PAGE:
For people with HD, physical and cognitive impairments can significantly impact their ability to initiate and adhere to an exercise program. Community gym-based programs can provide appropriate structure and support and provide an alternative to home-based exercises. Considering the potential that exercise has to provide benefit for people with HD, both in terms of general health and in disease modification, research in this area is clearly warranted. To facilitate application of study findings to a range of settings, detailed reporting of protocols, adherence, retention, and adverse events is also required.16 Reporting of adverse events is especially important, given the evidence for impaired mitochondrial function in muscle cells in HD, and suggestions that excessive exercise may be a potential concern in this population.17 In addition to impaired mitochondrial function, adverse reporting is important in terms of monitoring whether exercise exacerbates weight loss, which can be problematic in people with HD.18

In this mixed methodology, phase 2 randomized feasibility study, we proposed to determine whether provision of a supported, community-based exercise program was feasible (adherence and retention rates), safe (falls and weight loss), acceptable (subjective reports of tolerability and physiological measures recorded during the gym sessions), and of benefit to people with early- and middle-stage HD.


This phase 2 randomized feasibility study (ISRCTN 59910670) was conducted and reported in line with the CONSORT guidelines for randomized controlled trials.19 Estimates of effect size were calculated to inform future planned studies.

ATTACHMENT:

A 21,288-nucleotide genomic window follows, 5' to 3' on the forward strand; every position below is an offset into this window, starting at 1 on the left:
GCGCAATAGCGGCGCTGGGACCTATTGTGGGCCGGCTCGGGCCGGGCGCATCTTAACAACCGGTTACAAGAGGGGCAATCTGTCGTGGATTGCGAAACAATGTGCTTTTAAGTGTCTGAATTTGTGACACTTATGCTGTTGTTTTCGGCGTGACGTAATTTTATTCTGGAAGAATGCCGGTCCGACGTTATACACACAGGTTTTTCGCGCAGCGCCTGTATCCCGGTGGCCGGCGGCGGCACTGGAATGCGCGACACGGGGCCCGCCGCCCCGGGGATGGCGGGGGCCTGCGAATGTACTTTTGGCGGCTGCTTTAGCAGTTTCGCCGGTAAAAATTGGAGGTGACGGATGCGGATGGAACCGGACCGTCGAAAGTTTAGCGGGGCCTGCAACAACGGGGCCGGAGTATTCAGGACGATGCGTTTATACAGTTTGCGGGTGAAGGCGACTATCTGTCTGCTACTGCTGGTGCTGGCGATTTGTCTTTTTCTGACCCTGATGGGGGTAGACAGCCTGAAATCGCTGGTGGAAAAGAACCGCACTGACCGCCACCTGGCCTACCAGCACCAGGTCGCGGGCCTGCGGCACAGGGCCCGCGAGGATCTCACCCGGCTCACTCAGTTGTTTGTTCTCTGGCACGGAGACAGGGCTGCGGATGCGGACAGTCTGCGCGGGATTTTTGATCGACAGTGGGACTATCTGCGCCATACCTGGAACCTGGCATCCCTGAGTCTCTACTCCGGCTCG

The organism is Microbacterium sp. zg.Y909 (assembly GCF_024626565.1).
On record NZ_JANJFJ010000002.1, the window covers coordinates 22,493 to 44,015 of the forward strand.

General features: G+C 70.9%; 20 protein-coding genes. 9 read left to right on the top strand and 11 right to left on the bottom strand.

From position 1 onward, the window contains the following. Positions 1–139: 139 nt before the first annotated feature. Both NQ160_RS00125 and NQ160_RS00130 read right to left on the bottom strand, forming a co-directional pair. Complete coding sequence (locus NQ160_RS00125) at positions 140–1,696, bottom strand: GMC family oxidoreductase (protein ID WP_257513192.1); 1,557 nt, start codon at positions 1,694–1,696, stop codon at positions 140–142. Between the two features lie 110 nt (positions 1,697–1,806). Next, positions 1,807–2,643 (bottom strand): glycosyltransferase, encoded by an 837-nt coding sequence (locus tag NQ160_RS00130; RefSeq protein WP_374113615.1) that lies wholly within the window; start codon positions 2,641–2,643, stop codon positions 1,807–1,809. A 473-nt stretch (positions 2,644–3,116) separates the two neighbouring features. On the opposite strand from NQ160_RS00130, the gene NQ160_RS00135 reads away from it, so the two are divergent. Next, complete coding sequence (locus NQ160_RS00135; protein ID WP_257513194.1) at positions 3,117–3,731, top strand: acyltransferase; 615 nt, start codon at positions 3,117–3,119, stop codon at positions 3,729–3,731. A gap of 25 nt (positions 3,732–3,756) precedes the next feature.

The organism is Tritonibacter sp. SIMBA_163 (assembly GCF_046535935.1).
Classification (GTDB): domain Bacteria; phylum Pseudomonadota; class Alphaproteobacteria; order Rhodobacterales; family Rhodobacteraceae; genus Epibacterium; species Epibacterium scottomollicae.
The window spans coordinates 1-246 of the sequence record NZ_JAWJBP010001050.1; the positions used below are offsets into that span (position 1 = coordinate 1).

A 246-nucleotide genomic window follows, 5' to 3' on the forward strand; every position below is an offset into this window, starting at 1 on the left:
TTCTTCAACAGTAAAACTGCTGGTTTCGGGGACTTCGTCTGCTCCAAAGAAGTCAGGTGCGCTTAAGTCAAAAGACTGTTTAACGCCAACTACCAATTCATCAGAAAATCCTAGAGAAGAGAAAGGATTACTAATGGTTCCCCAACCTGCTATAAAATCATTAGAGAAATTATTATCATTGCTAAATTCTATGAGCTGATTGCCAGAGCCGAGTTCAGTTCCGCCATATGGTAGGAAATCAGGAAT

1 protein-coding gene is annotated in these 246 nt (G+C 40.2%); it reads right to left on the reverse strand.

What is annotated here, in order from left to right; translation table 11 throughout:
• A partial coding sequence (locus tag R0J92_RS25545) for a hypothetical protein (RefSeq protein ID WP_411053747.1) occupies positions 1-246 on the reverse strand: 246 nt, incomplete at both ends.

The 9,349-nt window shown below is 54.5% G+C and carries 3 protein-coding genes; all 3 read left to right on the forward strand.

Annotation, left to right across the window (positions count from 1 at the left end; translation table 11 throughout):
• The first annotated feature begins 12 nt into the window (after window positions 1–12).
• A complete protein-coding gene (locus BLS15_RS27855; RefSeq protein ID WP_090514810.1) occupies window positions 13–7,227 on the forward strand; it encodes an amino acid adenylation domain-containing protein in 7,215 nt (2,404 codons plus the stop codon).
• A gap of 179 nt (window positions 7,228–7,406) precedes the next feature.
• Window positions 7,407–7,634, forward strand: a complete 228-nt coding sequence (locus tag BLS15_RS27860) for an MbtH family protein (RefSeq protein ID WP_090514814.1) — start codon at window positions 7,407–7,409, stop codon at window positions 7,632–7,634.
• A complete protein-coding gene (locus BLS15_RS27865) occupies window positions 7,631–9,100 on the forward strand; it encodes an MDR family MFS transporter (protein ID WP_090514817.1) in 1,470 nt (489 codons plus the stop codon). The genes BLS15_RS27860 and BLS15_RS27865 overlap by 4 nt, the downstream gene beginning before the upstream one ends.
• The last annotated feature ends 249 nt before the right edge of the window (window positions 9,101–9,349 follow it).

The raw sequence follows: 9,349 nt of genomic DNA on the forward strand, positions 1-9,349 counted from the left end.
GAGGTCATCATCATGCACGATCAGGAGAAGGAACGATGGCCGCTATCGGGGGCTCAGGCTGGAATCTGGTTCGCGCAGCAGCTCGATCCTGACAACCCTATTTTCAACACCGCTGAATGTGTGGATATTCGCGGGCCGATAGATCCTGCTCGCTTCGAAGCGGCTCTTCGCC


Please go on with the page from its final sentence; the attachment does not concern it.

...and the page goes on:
Thirty-one sequential eligible people with HD were recruited from the specialist HD clinics in Cardiff, the United Kingdom, and Oxford, the United Kingdom, between March 2011 and November 2011. Inclusion criteria were (1) diagnosis of HD, confirmed by genetic testing and neurological examination, (2) ability to walk independently as primary means of mobility, (3) willing to travel to the exercise center for the intervention, (4) capacity to give informed consent, (5) Unified Huntington's Disease Rating Scale Total Motor Score (UHDRS-TMS)20 and Total Functional Capacity (TFC)21 of at least 5/124 and 5/13, respectively, from last clinic visit, and (6) maintenance of a stable medical regimen for 4 weeks prior to initiation of study and considered by the recruiting clinician as able to maintain a stable regimen for the course of the study. Participants were not eligible if they (1) had a history of additional prior major neurological condition such as stroke, (2) had an orthopedic condition that limited mobility, (3) demonstrated uncontrolled psychiatric symptoms, (4) were pregnant, (5) demonstrated any contraindication to exercise, or (6) were involved in any interventional trial or within 3 months of completing an interventional trial. All participants gave their written informed consent. The study was conducted in accordance with the recommendations for physicians involved in research on human participants adopted by the 18th World Medical Assembly, Helsinki 1964 and later revisions and was approved by the South East Wales NHS Research Ethics Committee (NHS REC). All participant identification and referral procedures as well as procedures for data storage, processing, and management complied with the Data Protection Act 1998.

Assessments and Randomization

Participants were assessed at baseline (assessment 1), 12 weeks later (assessment 2), and 24 weeks later (assessment 3). Independent random allocation to treatment group was performed to ensure allocation concealment. A minimization program for randomization (MINIM)22 was used to balance the groups on gender, physical activity levels, and disease burden score (DBS).23 Disease burden score is a score based on an individual's age and the length of the Huntington mutation, where higher scores indicate a greater level of impairment.